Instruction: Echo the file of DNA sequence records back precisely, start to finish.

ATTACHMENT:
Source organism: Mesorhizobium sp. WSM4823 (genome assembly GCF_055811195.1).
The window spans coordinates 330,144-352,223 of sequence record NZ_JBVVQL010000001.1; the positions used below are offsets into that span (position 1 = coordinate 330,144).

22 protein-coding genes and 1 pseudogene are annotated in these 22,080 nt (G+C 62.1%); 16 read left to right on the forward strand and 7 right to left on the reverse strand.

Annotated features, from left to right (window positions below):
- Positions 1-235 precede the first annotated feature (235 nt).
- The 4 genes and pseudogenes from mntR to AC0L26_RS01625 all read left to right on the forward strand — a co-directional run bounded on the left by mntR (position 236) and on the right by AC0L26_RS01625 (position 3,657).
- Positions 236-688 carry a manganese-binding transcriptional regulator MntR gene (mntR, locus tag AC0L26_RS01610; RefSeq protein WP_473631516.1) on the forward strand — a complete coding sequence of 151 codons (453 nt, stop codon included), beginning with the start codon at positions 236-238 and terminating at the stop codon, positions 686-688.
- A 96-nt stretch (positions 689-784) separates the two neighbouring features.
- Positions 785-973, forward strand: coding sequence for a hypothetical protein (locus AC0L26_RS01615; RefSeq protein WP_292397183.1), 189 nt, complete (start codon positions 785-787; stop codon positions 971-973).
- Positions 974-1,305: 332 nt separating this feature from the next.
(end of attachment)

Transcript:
Source organism: Mesorhizobium sp. WSM4823 (genome assembly GCF_055811195.1).
The window spans coordinates 330,144-352,223 of sequence record NZ_JBVVQL010000001.1; the positions used below are offsets into that span (position 1 = coordinate 330,144).

22 protein-coding genes and 1 pseudogene are annotated in these 22,080 nt (G+C 62.1%); 16 read left to right on the forward strand and 7 right to left on the reverse strand.

Annotated features, from left to right (window positions below):
- Positions 1-235 precede the first annotated feature (235 nt).
- The 4 genes and pseudogenes from mntR to AC0L26_RS01625 all read left to right on the forward strand — a co-directional run bounded on the left by mntR (position 236) and on the right by AC0L26_RS01625 (position 3,657).
- Positions 236-688 carry a manganese-binding transcriptional regulator MntR gene (mntR, locus tag AC0L26_RS01610; RefSeq protein WP_473631516.1) on the forward strand — a complete coding sequence of 151 codons (453 nt, stop codon included), beginning with the start codon at positions 236-238 and terminating at the stop codon, positions 686-688.
- A 96-nt stretch (positions 689-784) separates the two neighbouring features.
- Positions 785-973, forward strand: coding sequence for a hypothetical protein (locus AC0L26_RS01615; RefSeq protein WP_292397183.1), 189 nt, complete (start codon positions 785-787; stop codon positions 971-973).
- Positions 974-1,305: 332 nt separating this feature from the next.